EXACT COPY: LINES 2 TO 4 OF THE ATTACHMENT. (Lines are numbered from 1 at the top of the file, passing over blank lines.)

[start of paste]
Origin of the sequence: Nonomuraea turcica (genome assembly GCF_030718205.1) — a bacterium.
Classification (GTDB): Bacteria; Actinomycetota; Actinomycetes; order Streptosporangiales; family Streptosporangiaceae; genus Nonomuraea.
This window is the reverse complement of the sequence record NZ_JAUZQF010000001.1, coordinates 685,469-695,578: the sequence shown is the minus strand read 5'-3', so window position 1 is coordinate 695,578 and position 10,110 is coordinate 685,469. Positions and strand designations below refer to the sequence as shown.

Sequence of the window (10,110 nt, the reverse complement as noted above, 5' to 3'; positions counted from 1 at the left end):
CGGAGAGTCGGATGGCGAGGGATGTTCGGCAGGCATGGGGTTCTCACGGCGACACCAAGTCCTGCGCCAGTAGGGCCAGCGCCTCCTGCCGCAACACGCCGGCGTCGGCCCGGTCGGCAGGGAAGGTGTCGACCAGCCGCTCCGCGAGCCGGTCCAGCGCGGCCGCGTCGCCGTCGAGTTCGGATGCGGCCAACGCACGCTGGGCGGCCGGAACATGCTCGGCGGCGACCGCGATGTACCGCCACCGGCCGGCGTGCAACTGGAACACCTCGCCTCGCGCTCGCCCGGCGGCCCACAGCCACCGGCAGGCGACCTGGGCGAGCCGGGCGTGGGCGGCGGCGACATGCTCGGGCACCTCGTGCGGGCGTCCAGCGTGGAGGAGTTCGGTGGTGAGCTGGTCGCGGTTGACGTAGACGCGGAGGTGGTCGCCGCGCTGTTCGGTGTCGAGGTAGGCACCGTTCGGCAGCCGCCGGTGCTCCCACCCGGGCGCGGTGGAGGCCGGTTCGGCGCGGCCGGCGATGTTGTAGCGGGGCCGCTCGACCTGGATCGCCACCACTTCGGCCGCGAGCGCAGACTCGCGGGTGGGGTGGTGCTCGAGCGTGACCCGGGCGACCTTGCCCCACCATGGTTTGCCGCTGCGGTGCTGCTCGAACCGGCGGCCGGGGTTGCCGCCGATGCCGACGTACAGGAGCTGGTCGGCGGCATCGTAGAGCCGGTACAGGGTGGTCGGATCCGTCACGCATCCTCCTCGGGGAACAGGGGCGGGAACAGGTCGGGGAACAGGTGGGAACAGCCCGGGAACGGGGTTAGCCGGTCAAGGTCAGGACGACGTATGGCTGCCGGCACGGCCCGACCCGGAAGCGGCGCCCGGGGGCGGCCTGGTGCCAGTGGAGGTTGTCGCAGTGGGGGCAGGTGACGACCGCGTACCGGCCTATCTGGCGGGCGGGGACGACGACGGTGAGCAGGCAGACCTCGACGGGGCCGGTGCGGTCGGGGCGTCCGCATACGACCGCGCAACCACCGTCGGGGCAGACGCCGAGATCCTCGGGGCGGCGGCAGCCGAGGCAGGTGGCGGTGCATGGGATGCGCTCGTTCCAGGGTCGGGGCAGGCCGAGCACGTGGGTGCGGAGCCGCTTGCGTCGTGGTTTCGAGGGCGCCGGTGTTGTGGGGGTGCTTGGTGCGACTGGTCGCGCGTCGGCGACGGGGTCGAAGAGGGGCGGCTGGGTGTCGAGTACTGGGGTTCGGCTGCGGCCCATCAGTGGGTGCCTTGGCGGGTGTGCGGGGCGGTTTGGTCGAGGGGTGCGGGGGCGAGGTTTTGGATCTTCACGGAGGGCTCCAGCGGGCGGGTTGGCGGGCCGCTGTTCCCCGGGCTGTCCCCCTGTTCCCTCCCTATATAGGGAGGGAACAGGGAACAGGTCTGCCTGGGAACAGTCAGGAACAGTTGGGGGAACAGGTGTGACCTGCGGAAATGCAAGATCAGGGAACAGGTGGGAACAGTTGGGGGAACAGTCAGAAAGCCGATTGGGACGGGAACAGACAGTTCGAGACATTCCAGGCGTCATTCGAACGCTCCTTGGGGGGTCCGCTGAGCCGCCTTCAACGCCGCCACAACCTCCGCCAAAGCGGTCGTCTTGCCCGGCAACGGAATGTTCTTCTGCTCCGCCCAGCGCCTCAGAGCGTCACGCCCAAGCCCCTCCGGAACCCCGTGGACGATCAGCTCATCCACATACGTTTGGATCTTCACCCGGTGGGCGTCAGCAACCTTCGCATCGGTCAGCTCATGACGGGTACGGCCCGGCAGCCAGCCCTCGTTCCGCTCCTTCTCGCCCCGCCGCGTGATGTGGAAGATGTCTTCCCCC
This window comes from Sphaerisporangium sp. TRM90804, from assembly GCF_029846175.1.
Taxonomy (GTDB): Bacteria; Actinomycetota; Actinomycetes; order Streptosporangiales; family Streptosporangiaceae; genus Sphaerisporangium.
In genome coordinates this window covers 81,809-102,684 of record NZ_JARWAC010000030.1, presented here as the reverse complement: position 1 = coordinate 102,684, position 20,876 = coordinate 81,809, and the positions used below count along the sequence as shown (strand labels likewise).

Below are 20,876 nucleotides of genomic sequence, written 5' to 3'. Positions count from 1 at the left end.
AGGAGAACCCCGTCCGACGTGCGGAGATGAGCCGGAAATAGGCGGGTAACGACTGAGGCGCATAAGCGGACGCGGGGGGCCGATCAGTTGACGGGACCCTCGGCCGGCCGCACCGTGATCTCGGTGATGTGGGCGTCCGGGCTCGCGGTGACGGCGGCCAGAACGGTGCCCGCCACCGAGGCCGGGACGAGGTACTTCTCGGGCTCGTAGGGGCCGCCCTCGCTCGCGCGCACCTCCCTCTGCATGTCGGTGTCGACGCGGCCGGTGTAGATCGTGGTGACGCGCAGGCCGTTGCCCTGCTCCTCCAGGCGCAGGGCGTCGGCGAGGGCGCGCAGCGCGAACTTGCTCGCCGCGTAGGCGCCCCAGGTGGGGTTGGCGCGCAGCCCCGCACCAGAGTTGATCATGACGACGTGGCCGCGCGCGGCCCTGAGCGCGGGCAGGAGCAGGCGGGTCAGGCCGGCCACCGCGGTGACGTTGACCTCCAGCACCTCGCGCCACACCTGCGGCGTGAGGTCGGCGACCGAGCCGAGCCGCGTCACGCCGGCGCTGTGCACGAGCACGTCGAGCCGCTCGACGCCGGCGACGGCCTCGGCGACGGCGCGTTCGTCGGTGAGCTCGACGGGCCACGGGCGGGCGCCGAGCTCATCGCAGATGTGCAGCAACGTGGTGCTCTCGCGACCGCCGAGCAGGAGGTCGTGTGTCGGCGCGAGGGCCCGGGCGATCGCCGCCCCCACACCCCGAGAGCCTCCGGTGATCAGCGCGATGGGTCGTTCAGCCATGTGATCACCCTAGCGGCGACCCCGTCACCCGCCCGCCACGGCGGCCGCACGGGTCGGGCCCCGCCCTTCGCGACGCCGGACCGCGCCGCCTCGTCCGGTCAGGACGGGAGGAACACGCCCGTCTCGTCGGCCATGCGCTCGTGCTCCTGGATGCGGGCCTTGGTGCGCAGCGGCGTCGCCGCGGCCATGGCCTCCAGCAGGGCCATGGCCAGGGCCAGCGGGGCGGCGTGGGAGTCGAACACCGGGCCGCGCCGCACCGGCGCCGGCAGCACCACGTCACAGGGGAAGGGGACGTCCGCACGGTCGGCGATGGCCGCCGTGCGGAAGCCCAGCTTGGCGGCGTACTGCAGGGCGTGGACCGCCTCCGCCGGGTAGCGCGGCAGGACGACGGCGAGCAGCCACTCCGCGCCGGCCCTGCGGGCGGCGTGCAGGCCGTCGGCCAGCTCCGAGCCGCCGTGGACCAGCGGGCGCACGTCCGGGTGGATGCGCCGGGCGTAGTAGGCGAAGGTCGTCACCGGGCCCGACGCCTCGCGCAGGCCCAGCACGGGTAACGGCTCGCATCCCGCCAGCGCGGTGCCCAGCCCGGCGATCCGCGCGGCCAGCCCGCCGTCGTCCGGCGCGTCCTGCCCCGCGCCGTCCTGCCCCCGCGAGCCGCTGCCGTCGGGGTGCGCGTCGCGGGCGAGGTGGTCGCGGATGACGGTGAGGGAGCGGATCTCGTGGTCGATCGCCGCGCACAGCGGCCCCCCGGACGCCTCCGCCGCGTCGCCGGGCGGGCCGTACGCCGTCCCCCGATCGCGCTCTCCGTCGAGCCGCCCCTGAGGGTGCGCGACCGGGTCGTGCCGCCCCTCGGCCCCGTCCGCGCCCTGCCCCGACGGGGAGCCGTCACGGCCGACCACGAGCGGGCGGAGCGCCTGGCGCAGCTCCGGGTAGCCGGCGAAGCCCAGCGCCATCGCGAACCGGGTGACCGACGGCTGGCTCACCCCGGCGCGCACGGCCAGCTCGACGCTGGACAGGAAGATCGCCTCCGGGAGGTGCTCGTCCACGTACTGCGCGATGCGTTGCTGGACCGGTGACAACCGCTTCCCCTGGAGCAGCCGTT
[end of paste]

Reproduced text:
Classification (GTDB): Bacteria; Actinomycetota; Actinomycetes; order Streptosporangiales; family Streptosporangiaceae; genus Nonomuraea.
This window is the reverse complement of the sequence record NZ_JAUZQF010000001.1, coordinates 685,469-695,578: the sequence shown is the minus strand read 5'-3', so window position 1 is coordinate 695,578 and position 10,110 is coordinate 685,469. Positions and strand designations below refer to the sequence as shown.

Sequence of the window (10,110 nt, the reverse complement as noted above, 5' to 3'; positions counted from 1 at the left end):